"I started collecting songs for this record and saw themes emerging - a shared setting in the Southwest, and stories about ambition without any resulting action. Stories about dream worlds. A collection of bright, imaginative songs emerged. We have the Last Cowboy, a faded local hero still hanging around his old haunt. Pink Leather Boots, where a trucker driving through West Texas falls madly in love with a stripper and then drives away without so much as a hello."
Thank you for chatting with us and congratulations on your fifth album The Southwest Sky and Other Dreams! For newer fans, how did your passion for music and career come about? I had that “A-ha!” moment people talk about - my dad played a Joni Mitchell record (Miles of Aisles) for me when I was 16 and I thought “well I’m not sure what she’s doing but I want to do THAT.” So I bought a guitar, and just haven’t quit. That’s the main thing. Keep going.
How was it filming the video for the opening track, "The Last Cowboy (at the Bowling Alley)?" I was so inspired to film this one at a bowling alley, and bring a Last Cowboy along. I didn’t take into account the fact that if you call a bowling alley and tell them you want to film a music video in front of their lanes, they are most likely very busy and most likely you should call back some other time or never. So, after a lot of failed attempts, our local AMF Bowling graciously agreed to host us, and we found the best Last Cowboy, a fella in town here names Davy Jennings. We met at the AMF one Monday morning at 8:30 with our longtime director and friend Ryan Poe, and had it done by noon. Turns out the bowling alley really is surprisingly busy on a Monday morning. I love how it turned out.
What’s the story behind your album’s title? I was missing a line in the song "Maybe You’d Hear Me Then," and I was also missing an album title. I realized I could solve both problems if the missing line became the album title, so a lot of pondering and list making ensued and I ended up with the verse/album title: “you’re working some nine to five/making plans for a better life/The Southwest Sky and Other Dreams you’ll never find.” Bingo.
When/where do you do your best writing? I like to write in my head while I’m doing other things, like driving or walking or cooking or folding laundry. Then I mull it over for an hour or a day or a month and write it down when it’s ready. Songs about myself are usually faster, story songs sometimes take longer.
What’s your advice for young artists trying to establish a name for themselves? Especially young females that may see you as a role model?
Rule 1: keep going.
Rule 2: don’t let people change you.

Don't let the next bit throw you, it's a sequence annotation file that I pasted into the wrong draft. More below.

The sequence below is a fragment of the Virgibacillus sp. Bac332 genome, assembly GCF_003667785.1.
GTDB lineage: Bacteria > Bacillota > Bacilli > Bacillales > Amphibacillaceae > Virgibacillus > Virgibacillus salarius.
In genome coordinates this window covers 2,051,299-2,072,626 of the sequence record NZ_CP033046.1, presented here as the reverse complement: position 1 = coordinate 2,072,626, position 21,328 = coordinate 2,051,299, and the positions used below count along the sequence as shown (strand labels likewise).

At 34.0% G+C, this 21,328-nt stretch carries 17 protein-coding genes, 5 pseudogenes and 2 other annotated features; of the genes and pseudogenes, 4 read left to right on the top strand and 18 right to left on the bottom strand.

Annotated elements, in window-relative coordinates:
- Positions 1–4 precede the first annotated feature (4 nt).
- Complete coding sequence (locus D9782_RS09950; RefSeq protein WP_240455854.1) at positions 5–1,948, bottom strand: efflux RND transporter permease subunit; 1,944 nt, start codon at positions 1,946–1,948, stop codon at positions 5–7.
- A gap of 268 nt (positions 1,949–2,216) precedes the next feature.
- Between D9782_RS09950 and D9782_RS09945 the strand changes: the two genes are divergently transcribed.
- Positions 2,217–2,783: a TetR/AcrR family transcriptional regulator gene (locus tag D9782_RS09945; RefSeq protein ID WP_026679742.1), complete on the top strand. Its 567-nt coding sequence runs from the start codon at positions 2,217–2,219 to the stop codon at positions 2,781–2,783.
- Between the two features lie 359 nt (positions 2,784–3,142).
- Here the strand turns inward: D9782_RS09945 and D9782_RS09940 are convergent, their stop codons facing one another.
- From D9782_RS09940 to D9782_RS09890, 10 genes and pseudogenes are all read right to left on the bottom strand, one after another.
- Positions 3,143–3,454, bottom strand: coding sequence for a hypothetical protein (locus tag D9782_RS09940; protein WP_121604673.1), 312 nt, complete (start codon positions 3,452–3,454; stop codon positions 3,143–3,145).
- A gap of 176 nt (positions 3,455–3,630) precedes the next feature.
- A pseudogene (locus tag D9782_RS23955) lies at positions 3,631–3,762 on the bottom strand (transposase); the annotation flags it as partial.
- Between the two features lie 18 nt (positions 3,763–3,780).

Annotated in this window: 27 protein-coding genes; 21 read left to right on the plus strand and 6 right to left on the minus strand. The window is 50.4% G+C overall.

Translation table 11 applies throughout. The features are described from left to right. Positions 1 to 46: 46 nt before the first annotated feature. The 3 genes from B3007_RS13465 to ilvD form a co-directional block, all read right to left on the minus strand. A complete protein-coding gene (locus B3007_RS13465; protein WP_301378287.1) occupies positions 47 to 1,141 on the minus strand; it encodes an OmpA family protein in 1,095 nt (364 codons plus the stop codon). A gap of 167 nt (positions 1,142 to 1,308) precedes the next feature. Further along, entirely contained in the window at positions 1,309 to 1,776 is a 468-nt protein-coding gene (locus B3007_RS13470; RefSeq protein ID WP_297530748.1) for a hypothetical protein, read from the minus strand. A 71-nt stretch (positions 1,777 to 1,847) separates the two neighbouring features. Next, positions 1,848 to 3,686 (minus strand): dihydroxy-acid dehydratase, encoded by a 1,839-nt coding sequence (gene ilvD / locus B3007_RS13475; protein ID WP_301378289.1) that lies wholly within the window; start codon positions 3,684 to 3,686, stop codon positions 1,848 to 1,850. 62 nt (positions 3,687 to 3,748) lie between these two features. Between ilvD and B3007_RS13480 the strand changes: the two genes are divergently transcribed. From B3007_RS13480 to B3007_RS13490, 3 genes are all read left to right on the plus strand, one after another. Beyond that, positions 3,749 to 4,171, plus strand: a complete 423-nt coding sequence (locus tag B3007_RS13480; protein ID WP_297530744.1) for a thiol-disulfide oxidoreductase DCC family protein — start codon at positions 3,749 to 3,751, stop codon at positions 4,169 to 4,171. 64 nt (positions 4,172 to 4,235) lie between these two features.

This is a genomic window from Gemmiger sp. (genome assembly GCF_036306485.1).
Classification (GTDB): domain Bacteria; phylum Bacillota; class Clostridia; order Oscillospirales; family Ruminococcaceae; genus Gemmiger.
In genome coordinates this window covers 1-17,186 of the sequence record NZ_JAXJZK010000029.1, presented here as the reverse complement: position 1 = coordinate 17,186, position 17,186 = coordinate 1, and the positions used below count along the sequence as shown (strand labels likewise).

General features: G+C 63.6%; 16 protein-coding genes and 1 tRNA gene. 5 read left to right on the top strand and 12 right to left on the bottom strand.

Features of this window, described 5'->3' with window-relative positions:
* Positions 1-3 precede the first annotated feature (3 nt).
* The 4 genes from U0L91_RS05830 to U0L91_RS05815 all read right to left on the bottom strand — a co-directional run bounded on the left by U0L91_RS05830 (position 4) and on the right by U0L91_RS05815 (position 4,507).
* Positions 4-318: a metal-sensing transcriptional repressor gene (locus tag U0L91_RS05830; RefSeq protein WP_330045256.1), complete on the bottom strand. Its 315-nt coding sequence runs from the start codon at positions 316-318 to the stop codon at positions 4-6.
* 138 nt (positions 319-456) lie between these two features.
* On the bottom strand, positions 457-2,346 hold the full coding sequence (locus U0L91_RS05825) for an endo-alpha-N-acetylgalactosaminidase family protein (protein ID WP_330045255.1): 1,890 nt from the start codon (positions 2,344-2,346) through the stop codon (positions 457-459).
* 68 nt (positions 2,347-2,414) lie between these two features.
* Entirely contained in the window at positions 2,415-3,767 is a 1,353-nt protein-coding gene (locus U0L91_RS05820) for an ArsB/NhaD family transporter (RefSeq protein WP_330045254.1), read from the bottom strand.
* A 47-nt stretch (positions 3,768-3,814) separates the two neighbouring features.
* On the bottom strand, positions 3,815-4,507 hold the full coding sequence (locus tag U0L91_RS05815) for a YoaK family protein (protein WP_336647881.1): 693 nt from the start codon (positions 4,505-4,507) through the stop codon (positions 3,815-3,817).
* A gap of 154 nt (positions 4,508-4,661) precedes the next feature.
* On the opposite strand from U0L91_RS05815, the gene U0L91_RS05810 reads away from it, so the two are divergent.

Rule 3: let people help you.
This is all much harder than it sounds.
Do you have any pre-show rituals? Tim and I tried to have a handshake for a while but that seemed trite and hard to remember. So usually we just have a drink.
Finally, if you could share a meal with any four individuals, living or dead, who would they be? That feels like a lot of pressure and I’m not sure if I’d enjoy myself, plus the social anxiety after the meal would be outrageous. But heck, let’s get Joni Mitchell, Bob Dylan, Leonard Cohen, and Paul Simon at a table together. I’ll just listen.
Karen Jonas’ fifth album The Southwest Sky and Other Dreams is a flashback-fueled fever dream of Americana songcraft and storytelling. Taking the vast desert expanses of the American Southwest as her backdrop, Jonas embroiders small-town snapshots into vivid explorations of our inner struggle between ambition and inaction.
The Virginia singer-songwriter’s most accomplished and evocative expression to date, The Southwest Sky and Other Dreams captures that aching space between romantic dreamstate and numb reality like few before.
“It’s amazing that our brains are capable of sustaining this whole existence of imagination … of these dreams and goals and ambitions,” mulled Jonas, chatting from her Fredericksburg home. “But sometimes that’s enough. Because sometimes the action isn’t really critical to get you through the day.”
Drawing from memories of love-struck travels around desert California in a converted Greyhound bus, and scribbled notes taken between tour stops in dusty West Texas, The Southwest Sky and Other Dreams overlays relatable characters and circumstances with the fathomless mystery of the human condition. Astonishingly articulate and atmospheric, it turns the desert’s dichotomous sense of endless space and counterintuitive claustrophobia – both actual and imagined – into a profoundly lucid metaphor that lingers long after its final notes.